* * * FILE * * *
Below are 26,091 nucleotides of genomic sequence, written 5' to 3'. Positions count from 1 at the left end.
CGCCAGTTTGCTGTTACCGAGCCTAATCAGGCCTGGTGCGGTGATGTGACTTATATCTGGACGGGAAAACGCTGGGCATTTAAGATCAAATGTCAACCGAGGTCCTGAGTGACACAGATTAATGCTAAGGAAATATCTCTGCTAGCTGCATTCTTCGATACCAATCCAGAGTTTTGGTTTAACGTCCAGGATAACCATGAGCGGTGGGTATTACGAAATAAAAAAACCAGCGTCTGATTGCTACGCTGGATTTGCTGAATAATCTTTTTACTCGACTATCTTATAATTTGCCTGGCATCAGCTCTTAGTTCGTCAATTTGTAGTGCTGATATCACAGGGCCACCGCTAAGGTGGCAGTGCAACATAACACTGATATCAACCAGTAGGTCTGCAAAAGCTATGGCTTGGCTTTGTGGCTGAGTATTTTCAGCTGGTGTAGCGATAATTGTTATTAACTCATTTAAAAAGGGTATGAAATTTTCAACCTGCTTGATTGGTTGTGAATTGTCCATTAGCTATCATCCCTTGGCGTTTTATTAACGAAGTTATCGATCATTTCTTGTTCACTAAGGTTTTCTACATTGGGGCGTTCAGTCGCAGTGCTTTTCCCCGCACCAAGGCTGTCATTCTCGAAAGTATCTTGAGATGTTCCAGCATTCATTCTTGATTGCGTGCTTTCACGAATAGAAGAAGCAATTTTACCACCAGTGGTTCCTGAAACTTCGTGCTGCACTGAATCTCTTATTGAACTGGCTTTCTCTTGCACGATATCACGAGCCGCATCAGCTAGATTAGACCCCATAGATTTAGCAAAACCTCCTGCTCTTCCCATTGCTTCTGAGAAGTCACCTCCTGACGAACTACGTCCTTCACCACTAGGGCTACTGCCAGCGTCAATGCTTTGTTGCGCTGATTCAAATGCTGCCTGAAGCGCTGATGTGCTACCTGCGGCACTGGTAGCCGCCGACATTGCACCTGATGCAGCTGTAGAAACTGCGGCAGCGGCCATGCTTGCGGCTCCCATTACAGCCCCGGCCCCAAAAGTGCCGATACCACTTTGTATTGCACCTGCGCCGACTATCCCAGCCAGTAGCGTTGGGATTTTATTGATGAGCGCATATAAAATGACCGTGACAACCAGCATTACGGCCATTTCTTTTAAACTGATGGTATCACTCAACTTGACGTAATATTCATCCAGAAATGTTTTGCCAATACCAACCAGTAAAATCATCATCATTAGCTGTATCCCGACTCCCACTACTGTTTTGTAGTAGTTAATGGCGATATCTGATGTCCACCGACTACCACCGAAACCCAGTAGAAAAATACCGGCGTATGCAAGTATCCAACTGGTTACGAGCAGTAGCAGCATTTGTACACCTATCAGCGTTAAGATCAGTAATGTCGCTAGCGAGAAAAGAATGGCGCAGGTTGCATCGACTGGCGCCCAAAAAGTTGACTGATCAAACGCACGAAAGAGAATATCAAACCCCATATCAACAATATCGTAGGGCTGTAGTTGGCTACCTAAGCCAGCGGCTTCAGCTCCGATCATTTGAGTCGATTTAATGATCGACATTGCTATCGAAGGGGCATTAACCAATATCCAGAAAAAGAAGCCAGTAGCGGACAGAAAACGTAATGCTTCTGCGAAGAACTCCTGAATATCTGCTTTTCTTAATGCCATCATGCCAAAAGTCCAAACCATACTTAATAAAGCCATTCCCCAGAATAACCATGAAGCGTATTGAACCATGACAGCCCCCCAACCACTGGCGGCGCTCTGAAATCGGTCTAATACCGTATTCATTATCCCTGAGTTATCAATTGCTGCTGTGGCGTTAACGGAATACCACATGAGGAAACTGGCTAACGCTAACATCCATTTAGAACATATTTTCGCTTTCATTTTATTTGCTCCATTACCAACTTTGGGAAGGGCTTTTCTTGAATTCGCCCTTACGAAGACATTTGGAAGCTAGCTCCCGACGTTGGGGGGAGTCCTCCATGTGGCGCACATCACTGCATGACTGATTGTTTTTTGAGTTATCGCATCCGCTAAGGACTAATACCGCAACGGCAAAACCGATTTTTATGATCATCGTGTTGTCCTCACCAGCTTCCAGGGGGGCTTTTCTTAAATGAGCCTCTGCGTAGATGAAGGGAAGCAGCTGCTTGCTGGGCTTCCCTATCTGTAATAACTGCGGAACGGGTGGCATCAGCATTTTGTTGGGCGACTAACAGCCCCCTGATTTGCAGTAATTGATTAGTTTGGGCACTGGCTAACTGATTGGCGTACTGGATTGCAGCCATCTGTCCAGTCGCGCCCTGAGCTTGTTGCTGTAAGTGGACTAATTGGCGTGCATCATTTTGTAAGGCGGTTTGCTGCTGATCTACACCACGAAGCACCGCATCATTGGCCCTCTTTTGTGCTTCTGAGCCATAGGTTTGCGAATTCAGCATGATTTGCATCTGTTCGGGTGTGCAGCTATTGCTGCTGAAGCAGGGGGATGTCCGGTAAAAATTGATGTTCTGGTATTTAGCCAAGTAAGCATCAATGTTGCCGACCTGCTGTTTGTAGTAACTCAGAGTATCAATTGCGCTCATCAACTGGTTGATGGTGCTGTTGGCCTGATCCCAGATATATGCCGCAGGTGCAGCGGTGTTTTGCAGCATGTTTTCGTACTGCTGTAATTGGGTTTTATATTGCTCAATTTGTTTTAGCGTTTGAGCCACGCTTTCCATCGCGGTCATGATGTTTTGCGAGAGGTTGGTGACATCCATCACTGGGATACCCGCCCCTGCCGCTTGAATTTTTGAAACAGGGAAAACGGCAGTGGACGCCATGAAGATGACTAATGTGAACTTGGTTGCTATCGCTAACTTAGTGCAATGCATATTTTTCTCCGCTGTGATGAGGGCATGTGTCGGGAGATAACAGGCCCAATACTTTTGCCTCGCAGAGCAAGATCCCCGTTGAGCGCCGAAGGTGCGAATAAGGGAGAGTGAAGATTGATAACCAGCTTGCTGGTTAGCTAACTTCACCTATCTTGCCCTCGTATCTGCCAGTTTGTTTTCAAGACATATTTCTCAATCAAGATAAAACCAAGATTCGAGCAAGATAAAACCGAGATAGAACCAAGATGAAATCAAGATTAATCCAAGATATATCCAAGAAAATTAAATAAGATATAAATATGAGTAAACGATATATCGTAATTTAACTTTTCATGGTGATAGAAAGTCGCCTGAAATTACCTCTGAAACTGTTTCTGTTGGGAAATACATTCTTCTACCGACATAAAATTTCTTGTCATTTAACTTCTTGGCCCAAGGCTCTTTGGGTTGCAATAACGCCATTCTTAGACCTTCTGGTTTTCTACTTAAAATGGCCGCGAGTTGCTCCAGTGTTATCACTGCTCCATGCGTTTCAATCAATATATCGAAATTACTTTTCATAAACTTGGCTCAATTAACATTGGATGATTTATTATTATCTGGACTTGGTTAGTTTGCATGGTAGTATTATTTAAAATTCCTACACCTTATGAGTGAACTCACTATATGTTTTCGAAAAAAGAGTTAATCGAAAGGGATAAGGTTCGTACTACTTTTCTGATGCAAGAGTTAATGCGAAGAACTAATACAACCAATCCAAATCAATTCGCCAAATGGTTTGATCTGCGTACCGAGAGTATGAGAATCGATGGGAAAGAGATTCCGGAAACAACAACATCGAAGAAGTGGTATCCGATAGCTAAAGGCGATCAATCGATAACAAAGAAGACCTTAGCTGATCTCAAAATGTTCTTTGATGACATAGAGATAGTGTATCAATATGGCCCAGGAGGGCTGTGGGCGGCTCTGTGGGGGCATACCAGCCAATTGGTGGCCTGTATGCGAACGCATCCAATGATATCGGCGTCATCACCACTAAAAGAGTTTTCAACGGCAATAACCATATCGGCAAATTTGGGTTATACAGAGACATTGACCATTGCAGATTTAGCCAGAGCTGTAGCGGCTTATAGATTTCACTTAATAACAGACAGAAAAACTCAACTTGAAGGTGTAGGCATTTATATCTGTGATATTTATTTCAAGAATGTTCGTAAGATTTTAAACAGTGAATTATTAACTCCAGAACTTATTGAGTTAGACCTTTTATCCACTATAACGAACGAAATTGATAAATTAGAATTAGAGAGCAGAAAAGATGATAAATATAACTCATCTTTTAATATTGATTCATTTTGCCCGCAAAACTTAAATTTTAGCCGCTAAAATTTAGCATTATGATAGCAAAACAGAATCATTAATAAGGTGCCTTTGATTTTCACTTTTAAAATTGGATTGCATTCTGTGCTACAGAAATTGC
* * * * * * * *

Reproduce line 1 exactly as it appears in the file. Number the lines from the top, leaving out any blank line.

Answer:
Below are 26,091 nucleotides of genomic sequence, written 5' to 3'. Positions count from 1 at the left end.